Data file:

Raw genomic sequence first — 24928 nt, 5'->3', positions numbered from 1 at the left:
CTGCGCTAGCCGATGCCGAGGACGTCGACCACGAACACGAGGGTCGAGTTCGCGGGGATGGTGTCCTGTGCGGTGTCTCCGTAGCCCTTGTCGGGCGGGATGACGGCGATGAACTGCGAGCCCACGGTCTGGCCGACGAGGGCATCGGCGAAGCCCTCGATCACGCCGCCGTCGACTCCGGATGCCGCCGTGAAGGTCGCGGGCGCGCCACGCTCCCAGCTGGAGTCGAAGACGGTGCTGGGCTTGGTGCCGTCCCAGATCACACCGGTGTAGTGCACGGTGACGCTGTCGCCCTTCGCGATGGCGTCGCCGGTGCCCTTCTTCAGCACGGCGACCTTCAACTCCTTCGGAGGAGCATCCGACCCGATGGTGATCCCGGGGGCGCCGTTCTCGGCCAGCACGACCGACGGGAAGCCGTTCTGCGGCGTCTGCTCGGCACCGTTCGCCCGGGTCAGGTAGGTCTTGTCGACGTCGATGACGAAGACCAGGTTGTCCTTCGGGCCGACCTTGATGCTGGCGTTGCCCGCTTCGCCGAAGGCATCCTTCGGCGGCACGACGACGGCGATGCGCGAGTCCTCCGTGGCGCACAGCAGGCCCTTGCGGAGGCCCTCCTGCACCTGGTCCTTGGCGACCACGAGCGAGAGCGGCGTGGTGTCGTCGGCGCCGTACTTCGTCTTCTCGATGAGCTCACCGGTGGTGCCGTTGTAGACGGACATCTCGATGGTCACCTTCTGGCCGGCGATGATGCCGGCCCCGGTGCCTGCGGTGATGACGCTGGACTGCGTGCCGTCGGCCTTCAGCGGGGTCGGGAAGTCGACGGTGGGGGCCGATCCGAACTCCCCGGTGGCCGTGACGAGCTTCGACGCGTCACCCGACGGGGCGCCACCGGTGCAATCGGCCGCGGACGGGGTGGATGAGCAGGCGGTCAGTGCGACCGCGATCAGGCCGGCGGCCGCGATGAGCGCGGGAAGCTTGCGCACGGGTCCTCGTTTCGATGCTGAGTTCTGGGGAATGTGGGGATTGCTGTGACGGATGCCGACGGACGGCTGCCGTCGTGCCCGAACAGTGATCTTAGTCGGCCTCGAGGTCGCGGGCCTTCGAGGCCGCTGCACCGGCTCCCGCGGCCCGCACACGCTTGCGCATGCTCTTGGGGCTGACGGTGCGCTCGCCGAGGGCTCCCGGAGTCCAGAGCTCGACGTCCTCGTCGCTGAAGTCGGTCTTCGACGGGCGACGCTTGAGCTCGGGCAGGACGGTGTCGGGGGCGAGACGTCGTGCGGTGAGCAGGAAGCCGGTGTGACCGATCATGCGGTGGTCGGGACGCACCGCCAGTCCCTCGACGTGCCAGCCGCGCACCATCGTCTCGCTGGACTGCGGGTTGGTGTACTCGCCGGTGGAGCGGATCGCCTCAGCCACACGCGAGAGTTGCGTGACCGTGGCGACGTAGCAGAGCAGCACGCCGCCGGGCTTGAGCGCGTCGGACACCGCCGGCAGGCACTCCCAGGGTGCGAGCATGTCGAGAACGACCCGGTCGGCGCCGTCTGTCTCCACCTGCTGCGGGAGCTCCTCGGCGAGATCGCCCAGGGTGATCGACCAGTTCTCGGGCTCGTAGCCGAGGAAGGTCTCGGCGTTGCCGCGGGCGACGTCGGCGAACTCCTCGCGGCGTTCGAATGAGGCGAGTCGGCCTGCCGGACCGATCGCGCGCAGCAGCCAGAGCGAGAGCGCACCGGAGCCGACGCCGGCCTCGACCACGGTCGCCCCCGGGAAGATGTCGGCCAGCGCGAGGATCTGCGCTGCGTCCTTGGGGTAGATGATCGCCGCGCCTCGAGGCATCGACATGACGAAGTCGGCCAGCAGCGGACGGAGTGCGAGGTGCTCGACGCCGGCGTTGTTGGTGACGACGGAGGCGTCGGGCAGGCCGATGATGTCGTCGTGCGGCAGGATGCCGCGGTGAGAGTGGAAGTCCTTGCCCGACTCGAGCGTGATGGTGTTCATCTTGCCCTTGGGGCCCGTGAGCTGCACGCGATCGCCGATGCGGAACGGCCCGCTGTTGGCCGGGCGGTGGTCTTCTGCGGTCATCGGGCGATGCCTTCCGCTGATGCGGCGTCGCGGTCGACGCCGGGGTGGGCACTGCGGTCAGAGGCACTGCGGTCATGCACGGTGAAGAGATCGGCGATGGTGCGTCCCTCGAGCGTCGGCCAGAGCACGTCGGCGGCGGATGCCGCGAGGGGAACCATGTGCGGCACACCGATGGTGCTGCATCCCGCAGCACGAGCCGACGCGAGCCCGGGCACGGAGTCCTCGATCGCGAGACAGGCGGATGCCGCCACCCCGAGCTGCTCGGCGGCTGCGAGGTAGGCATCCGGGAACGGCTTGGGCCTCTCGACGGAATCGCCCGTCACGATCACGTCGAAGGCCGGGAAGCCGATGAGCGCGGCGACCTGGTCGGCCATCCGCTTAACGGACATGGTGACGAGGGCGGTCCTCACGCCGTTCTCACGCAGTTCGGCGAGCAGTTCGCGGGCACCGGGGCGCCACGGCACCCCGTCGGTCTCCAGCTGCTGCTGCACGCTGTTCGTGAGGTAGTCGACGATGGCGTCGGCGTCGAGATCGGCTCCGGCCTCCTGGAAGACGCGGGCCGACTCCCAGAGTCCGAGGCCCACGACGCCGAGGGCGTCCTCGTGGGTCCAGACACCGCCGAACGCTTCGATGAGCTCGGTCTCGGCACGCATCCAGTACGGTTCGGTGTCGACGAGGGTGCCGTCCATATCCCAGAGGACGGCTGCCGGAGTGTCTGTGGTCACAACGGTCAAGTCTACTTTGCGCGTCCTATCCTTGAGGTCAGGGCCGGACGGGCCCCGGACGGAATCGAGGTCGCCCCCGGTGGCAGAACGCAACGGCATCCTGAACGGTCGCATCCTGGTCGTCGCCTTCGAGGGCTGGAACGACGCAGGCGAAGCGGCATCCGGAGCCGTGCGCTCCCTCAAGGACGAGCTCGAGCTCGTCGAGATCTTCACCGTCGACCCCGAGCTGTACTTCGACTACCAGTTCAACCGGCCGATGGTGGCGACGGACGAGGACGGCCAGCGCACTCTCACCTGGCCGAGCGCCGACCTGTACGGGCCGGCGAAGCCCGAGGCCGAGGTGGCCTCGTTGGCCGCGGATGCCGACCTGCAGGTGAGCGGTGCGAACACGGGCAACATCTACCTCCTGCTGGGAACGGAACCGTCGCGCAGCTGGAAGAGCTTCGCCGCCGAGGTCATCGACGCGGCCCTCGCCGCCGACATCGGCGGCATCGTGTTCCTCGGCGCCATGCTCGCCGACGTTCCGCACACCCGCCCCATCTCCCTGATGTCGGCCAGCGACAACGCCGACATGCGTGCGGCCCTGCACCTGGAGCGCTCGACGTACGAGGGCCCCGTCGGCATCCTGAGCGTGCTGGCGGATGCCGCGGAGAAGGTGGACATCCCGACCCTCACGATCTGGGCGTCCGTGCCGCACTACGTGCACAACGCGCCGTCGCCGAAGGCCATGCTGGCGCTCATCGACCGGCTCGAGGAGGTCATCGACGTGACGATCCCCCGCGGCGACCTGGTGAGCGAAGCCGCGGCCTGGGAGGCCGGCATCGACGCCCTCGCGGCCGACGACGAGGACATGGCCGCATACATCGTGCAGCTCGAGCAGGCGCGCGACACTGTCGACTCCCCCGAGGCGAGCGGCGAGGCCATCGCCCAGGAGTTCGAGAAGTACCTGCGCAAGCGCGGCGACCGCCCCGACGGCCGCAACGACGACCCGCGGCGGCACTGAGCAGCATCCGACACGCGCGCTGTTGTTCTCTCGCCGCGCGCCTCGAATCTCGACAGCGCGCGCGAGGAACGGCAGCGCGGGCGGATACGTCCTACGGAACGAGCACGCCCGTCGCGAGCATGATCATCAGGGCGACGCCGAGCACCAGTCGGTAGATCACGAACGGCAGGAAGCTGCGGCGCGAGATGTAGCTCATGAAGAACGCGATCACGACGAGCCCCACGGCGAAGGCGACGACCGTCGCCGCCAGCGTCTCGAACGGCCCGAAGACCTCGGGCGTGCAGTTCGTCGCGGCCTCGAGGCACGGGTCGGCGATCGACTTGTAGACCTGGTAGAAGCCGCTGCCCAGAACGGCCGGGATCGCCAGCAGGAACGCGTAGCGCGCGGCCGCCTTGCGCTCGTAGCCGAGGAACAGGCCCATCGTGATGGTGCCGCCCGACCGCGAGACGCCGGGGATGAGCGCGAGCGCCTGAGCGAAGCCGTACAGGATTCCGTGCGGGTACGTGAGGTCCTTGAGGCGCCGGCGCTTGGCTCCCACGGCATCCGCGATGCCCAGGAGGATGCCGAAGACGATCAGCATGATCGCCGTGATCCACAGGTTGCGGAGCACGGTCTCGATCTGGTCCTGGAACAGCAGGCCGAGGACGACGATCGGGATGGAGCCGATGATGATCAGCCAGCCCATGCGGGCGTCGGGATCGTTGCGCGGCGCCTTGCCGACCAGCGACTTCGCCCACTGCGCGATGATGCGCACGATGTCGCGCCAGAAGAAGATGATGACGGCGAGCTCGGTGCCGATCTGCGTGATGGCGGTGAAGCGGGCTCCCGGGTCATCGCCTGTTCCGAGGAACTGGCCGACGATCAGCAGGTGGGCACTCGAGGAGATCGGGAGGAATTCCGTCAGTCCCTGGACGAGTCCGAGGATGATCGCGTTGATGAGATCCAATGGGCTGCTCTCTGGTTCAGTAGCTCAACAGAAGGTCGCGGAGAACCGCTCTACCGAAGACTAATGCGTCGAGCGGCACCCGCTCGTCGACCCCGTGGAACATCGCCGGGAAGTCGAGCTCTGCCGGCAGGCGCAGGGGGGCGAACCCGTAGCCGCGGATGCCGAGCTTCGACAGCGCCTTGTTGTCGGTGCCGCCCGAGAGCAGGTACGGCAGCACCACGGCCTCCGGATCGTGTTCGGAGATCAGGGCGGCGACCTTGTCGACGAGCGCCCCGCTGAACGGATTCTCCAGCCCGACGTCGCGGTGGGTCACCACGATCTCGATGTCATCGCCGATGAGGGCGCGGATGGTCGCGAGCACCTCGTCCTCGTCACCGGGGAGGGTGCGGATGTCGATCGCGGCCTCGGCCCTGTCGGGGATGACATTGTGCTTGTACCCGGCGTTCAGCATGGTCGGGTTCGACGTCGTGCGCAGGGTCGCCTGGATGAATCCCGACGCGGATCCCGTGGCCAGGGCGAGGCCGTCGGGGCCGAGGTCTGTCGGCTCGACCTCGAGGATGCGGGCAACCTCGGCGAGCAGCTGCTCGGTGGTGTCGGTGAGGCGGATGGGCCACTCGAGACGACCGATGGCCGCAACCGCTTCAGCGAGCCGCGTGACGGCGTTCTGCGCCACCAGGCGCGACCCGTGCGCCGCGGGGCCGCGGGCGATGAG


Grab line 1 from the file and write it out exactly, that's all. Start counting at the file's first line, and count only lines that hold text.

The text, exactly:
Raw genomic sequence first — 24928 nt, 5'->3', positions numbered from 1 at the left: